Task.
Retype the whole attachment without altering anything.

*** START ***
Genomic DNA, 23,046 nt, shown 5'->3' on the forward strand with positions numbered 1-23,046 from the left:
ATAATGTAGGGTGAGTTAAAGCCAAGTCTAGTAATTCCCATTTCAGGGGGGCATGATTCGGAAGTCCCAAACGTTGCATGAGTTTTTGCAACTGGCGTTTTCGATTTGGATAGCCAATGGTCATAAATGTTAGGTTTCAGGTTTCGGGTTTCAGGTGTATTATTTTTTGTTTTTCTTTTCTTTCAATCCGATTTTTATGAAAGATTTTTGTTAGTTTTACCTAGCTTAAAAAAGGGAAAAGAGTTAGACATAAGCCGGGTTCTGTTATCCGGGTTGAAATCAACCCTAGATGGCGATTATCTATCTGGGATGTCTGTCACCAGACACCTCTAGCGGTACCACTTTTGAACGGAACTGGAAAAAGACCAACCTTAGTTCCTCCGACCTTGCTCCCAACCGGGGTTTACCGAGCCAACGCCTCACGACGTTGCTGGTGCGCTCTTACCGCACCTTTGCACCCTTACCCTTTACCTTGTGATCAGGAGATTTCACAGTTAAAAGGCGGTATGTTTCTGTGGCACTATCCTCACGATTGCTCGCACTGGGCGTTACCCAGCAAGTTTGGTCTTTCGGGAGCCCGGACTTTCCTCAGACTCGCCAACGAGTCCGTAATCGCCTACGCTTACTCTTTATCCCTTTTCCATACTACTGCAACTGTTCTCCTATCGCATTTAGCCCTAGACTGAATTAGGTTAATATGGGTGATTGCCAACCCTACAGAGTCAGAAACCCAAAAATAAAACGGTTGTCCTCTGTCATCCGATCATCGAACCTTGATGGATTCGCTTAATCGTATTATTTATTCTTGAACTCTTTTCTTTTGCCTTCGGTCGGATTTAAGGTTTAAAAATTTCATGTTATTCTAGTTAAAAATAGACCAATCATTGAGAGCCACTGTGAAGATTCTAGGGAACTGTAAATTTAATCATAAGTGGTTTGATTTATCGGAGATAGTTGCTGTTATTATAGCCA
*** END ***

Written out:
Genomic DNA, 23,046 nt, shown 5'->3' on the forward strand with positions numbered 1-23,046 from the left:
ATAATGTAGGGTGAGTTAAAGCCAAGTCTAGTAATTCCCATTTCAGGGGGGCATGATTCGGAAGTCCCAAACGTTGCATGAGTTTTTGCAACTGGCGTTTTCGATTTGGATAGCCAATGGTCATAAATGTTAGGTTTCAGGTTTCGGGTTTCAGGTGTATTATTTTTTGTTTTTCTTTTCTTTCAATCCGATTTTTATGAAAGATTTTTGTTAGTTTTACCTAGCTTAAAAAAGGGAAAAGAGTTAGACATAAGCCGGGTTCTGTTATCCGGGTTGAAATCAACCCTAGATGGCGATTATCTATCTGGGATGTCTGTCACCAGACACCTCTAGCGGTACCACTTTTGAACGGAACTGGAAAAAGACCAACCTTAGTTCCTCCGACCTTGCTCCCAACCGGGGTTTACCGAGCCAACGCCTCACGACGTTGCTGGTGCGCTCTTACCGCACCTTTGCACCCTTACCCTTTACCTTGTGATCAGGAGATTTCACAGTTAAAAGGCGGTATGTTTCTGTGGCACTATCCTCACGATTGCTCGCACTGGGCGTTACCCAGCAAGTTTGGTCTTTCGGGAGCCCGGACTTTCCTCAGACTCGCCAACGAGTCCGTAATCGCCTACGCTTACTCTTTATCCCTTTTCCATACTACTGCAACTGTTCTCCTATCGCATTTAGCCCTAGACTGAATTAGGTTAATATGGGTGATTGCCAACCCTACAGAGTCAGAAACCCAAAAATAAAACGGTTGTCCTCTGTCATCCGATCATCGAACCTTGATGGATTCGCTTAATCGTATTATTTATTCTTGAACTCTTTTCTTTTGCCTTCGGTCGGATTTAAGGTTTAAAAATTTCATGTTATTCTAGTTAAAAATAGACCAATCATTGAGAGCCACTGTGAAGATTCTAGGGAACTGTAAATTTAATCATAAGTGGTTTGATTTATCGGAGATAGTTGCTGTTATTATAGCCA